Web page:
Water requirements of large-scale bioenergy plantations in a +1.5°C world
We assess the freshwater limitations for terrestrial Carbon Dioxide Removal as a Climate Engineering option to stay within 1.5°C mean global warming (as part of the mitigation portfolio) or to set back warming once this threshold might be crossed (as a method for overshoot drawdown). This will possibly require substantial negative emissions within the 21st century (amounting ~10 GtC per year or more). We analyze, spatially explicitly, the availability of freshwater for irrigation of biomass plantations dedicated to achieving these negative emissions through CO2 assimilation, while taking account of the simultaneous water needs for agriculture (food crops), industries and household, also accounting for environmental flow requirements needed to safeguard aquatic ecosystems. Furthermore we assess to what extent different forms of improved water management on bioenergy plantations and on agricultural fields may relax the situation, i.e. increase yields without using more freshwater and without compromising soecosystem functioning. All simulations are based on the dynamic global vegetation model LPJmL.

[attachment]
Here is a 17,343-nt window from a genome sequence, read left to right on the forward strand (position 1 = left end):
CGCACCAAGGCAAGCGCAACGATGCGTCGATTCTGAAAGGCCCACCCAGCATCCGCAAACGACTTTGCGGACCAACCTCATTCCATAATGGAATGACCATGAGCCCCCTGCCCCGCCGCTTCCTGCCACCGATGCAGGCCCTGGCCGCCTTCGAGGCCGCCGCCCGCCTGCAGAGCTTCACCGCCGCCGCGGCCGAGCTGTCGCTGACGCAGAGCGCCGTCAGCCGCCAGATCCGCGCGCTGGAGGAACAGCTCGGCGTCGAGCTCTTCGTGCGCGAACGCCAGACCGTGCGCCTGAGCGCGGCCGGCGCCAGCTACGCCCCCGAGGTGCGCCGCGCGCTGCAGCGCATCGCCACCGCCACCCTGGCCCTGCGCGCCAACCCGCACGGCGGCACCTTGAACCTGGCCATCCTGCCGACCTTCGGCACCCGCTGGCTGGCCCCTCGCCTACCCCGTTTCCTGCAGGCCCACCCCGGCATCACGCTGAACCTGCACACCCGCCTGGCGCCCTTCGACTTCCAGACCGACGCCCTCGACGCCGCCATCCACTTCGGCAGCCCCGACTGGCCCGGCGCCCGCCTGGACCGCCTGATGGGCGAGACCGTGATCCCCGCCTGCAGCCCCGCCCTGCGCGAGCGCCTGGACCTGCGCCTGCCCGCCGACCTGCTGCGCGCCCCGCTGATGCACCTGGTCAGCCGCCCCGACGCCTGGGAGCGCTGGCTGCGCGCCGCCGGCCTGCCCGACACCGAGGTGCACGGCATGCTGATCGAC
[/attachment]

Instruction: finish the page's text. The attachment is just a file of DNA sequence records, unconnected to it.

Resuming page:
Fabian holds a Master’s degree in Geophysics from Ludwig-Maximilians-Universität München (2015). Since September 2016, he is part of the SPP 1689 of the DFG and writes his PhD thesis at PIK Potsdam and the HU Berlin. Prior to this, Fabian worked as a research assistant for the Department of Geophysics at LMU and conducted research at the University of Sydney and Simula Research Laboratories in Norway.